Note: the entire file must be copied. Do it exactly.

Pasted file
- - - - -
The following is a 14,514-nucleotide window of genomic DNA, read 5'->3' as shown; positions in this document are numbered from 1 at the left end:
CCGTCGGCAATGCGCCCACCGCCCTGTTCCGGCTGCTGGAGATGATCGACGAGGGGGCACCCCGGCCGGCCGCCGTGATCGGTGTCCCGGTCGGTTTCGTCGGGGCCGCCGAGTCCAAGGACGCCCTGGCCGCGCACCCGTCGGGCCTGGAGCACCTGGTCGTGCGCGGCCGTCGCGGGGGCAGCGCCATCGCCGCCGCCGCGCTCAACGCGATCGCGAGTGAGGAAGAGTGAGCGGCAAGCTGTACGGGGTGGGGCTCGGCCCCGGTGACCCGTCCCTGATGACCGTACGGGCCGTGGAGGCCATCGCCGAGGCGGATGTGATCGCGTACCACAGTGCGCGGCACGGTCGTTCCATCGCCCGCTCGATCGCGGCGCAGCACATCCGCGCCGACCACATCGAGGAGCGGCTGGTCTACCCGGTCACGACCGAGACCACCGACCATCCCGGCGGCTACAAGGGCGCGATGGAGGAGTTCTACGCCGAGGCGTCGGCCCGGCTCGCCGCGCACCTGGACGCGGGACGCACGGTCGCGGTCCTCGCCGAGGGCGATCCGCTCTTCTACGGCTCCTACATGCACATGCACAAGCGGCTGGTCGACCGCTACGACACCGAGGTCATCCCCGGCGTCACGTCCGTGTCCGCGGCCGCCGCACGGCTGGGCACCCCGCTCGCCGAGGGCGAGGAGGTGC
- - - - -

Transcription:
The following is a 14,514-nucleotide window of genomic DNA, read 5'->3' as shown; positions in this document are numbered from 1 at the left end:
CCGTCGGCAATGCGCCCACCGCCCTGTTCCGGCTGCTGGAGATGATCGACGAGGGGGCACCCCGGCCGGCCGCCGTGATCGGTGTCCCGGTCGGTTTCGTCGGGGCCGCCGAGTCCAAGGACGCCCTGGCCGCGCACCCGTCGGGCCTGGAGCACCTGGTCGTGCGCGGCCGTCGCGGGGGCAGCGCCATCGCCGCCGCCGCGCTCAACGCGATCGCGAGTGAGGAAGAGTGAGCGGCAAGCTGTACGGGGTGGGGCTCGGCCCCGGTGACCCGTCCCTGATGACCGTACGGGCCGTGGAGGCCATCGCCGAGGCGGATGTGATCGCGTACCACAGTGCGCGGCACGGTCGTTCCATCGCCCGCTCGATCGCGGCGCAGCACATCCGCGCCGACCACATCGAGGAGCGGCTGGTCTACCCGGTCACGACCGAGACCACCGACCATCCCGGCGGCTACAAGGGCGCGATGGAGGAGTTCTACGCCGAGGCGTCGGCCCGGCTCGCCGCGCACCTGGACGCGGGACGCACGGTCGCGGTCCTCGCCGAGGGCGATCCGCTCTTCTACGGCTCCTACATGCACATGCACAAGCGGCTGGTCGACCGCTACGACACCGAGGTCATCCCCGGCGTCACGTCCGTGTCCGCGGCCGCCGCACGGCTGGGCACCCCGCTCGCCGAGGGCGAGGAGGTGC